Mitch Larkin Finally Chooses 200 IM over 200 Back for Olympic Trials Schedule

In a pre-Olympic Trials press conference, Australian Mitch Larkin says that he’s chosen the 200 IM ahead of the 200 backstroke for Tokyo.

One of the most common and most difficult conflicts on the Olympic schedule, as American Ryan Lochte can attest to, the men’s 200 IM prelims come just 2 races after the 200 backstroke, the men’s 200 IM semifinals come just 5 races after the 200 backstroke, and the men’s 200 IM final comes just 2 races after the 200 backstroke on the Olympic schedule.

Whether Larkin, 27, would focus on the backstrokes, where he has achieved most of his recent international accolades, or the IM, which was his specialty as a younger swimmer, has been one of the biggest ‘will he/won’t he’ decisions globally among elite swimmers headed into this Olympic season. He says he’s agonized over the choice, but ultimately decided his best chance was in the 200 IM.

“I have been hitting my head against the wall for a number of months trying to make that decision,” Larkin said from South Australia on Friday.

“I have never swum at an Olympic Games in a medley event, which gives me a lot of excitement.

He cited the absence of Michael Phelps, who retired in 2016 after winning 4 consecutive Olympic gold medals in the event dating back to 2004, as a major factor in his decision to go that direction.

The 200 IM is still a deep race internationally, especially with young U.S. talent like Carson Foster and Michael Andrew due for breakouts, the pathway to gold is a little clearer than the backstrokes, where the fastest swimmers ever like Ryan Murphy and Xu Xiayu and Kliment Kolesnikov and Evgeny Rylov are in their primes.

By comparison, in the 200 IM, the only two men under 1:55 are 36-year old Ryan Lochte and the retired Phelps. Lochte and the #4 performer ever Laszlo Cseh are both likely competing in their last Olympics without a ton of expectation of re-achieving their peaks. American Chase Kalisz has been inconsistent over the last 4 years.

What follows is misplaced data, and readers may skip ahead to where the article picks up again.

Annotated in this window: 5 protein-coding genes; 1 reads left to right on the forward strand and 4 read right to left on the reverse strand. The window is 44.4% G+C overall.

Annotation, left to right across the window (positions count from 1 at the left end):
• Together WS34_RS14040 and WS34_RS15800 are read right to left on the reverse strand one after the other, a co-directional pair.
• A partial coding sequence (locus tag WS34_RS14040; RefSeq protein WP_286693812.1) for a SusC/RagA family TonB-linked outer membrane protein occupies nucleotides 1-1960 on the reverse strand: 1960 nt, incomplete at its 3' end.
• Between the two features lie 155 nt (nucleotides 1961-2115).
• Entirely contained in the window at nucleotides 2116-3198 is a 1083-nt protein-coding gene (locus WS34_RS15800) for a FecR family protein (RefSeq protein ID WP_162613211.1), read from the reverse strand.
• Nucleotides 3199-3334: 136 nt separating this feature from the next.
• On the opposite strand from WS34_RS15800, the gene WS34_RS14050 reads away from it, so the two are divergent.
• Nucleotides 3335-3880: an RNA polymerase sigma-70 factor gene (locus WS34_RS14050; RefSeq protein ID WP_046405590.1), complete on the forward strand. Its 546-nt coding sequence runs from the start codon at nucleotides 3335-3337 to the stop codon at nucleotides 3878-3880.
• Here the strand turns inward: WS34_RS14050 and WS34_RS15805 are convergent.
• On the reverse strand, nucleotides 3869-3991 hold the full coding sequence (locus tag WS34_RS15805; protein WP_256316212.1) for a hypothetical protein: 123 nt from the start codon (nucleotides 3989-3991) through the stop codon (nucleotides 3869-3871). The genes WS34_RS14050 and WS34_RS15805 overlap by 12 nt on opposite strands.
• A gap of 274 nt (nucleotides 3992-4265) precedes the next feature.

Larkin’s 1:55.72 from the 2019 Australian National Championships makes him the 10th best performer ever in 1:55.72, and of the 9 men ahead of him, only 2 really appear to have momentum headed toward Tokyo: the home nation athletes Kosuke Hagino (#3 – 1:55.07) and Daiya Seto (#7 – 1:55.55).

“And also I looked at the depth in terms of who is going to win it, the 200 backstroke versus what time is going to medal in the 200 medley,” Larkin continued in describing his choice.” And I think that was the deciding factor.

“I have been doing the numbers and what it takes to swim that (medal) area and for me it’s just about executing a really good breaststroke coming off a really strong backstroke which is my strength.

“And I have got plenty of fitness in the tank so it’s not a matter of how fast I can come home, it’s just about executing the perfect race.”

Larkin won his only Olympic medals in the backstroke races: an individual silver in the 200 back in Rio in 2016 and a bronze as the leadoff leg of a 400 medley relay. He was also the 2015 World Champion in both the 100 and 200 backstrokes, and the 2014 and 2018 Commonwealth Games champion in the 200 backstroke. He swept the backstroke events at the 2018 Commonwealth Games, but also won the 200 IM – the events don’t conflict at that meet.